Leaders at Lawrence Chamber of Commerce see plenty of reason for positive thinking in the year ahead.
Rising chamber membership, increasing community employment and expanding business-attraction prospects are adding to an already upbeat atmosphere inside the chamber offices at 734 Vt.
"I am very optimistic about going into 2005, simply because we've made so much headway and strengthened our partnerships in this community long before this year began," said Shirley Martin-Smith, serving as chairwoman of the board for 2005. "All indications are that the economy's getting better, but we -- the staff of the chamber -- never let the idea that the economy wasn't doing very well affect us and keep us from moving forward with putting together such a solid team to do things in this community that we haven't done before.
She catches her breath, literally and figuratively.
"People are engaged," she said, "and they're excited."
Whether it's silly or serious -- from crafting makeshift rafts for the Chamber Leadership Lake Challenge or divining conclusions from the 2004 Business Retention Report -- chamber leaders know they have plenty of work ahead to build on the successes of 2004:
- The community saw 475 new jobs created, up from 313 a year earlier.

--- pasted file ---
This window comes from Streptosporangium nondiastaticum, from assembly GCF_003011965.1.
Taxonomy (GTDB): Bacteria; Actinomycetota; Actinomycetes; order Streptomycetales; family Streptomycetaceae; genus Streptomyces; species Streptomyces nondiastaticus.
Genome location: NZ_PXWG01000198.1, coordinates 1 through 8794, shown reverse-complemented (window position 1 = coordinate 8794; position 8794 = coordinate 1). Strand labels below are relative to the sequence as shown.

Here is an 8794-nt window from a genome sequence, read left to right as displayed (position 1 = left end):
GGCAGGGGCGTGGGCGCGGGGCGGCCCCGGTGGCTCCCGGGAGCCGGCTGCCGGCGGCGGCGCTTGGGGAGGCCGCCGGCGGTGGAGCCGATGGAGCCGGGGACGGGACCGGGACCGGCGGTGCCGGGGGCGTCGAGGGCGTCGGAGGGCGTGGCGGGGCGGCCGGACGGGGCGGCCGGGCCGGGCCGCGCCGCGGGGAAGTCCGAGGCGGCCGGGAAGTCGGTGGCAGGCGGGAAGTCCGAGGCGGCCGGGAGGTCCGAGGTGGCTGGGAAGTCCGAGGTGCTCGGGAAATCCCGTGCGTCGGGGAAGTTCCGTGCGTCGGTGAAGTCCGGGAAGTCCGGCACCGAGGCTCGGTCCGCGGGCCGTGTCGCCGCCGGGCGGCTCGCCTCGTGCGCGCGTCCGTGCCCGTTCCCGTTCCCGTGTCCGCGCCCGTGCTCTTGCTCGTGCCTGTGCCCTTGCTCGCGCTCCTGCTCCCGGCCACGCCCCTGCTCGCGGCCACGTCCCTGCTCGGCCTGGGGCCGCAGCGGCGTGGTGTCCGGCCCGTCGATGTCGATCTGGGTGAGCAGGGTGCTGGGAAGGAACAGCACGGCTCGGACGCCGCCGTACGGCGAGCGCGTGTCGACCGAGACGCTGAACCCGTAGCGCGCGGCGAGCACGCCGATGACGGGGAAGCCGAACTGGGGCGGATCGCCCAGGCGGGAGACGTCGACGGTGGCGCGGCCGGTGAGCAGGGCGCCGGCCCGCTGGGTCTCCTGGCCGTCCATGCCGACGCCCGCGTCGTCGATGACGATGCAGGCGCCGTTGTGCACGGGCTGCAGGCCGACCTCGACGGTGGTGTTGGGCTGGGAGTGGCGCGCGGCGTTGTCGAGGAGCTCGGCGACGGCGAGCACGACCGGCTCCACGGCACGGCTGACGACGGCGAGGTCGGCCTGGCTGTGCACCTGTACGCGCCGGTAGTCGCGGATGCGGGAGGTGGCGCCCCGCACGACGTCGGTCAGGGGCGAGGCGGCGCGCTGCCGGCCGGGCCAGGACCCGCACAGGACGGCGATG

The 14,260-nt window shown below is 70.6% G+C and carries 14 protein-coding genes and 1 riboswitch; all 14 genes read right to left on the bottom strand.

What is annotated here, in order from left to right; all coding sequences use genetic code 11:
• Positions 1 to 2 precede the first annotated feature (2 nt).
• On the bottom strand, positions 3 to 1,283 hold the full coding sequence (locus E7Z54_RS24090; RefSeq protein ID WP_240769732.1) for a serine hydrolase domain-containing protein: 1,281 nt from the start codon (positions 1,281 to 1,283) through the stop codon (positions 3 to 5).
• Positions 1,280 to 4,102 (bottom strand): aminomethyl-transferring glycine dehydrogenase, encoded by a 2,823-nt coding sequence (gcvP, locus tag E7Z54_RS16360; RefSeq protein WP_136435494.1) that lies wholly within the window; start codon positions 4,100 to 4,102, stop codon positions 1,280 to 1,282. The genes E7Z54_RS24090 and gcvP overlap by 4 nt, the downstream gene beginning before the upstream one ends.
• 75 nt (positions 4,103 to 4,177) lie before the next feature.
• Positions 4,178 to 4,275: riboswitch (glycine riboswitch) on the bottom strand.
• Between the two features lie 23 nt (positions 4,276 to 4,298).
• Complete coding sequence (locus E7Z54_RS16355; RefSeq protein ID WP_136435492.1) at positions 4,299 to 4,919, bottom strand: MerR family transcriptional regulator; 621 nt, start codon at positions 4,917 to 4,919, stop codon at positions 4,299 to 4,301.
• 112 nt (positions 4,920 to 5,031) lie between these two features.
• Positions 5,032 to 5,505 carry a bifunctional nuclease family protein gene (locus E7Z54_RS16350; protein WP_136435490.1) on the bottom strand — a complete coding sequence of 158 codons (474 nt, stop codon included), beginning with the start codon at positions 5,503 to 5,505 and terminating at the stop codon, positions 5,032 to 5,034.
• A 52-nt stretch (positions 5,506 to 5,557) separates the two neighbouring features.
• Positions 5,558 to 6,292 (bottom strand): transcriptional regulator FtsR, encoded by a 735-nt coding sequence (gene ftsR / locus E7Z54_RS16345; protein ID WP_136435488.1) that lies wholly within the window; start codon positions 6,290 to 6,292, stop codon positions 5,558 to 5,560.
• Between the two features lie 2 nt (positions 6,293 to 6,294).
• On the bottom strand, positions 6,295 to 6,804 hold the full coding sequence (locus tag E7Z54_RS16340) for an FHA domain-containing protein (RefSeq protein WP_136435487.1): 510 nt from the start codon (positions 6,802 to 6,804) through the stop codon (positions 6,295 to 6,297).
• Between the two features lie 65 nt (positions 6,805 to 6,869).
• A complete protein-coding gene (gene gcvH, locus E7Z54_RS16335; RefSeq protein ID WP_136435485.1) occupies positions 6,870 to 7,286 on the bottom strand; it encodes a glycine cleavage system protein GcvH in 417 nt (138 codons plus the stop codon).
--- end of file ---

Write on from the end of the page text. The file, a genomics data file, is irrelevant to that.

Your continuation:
- The Convention and Visitors Bureau and its Lawrence Sports Corp. landed commitments for bringing thousands of visitors and competitors into the Lawrence area during the upcoming summer -- for national championships of collegiate cycling, softball tournaments, a reformatted triathlon and more.
- The chamber boasts a membership roster of 1,750, the payoff from a focused, high-energy membership drive in October that had dozens of volunteers working phones and arranging in-person meetings to tout the values, responsibilities and effectiveness of chamber membership.
But the tangible successes are only part of the story.
Chamber leaders feel confident about the future knowing that they're behind efforts to build a consensus and seek solutions to challenges that face not only the business community, but the community as a whole.
"From the candidate school to biotech, we're showing ourselves and we're presenting ourselves to the community in ways other than we have before," said Lavern Squier, chamber president. "We're really trying to be about values and substance in ways we haven't before."
Specifically, the chamber is driven by six core values adopted by its board of directors: member driven, community focused, trustworthy, responsible, respectful and fair.
Those values are behind a handful of "core issues" to be addressed through chamber efforts this year. Among them: affordable housing, industrial land and open space, collaborative vision/decision-making, work-force development, financing for educational excellence, environmental awareness, infrastructure development and health care accessibility.
"Everybody's very supportive," Squier said. "We're doing what's good for Lawrence and Douglas County."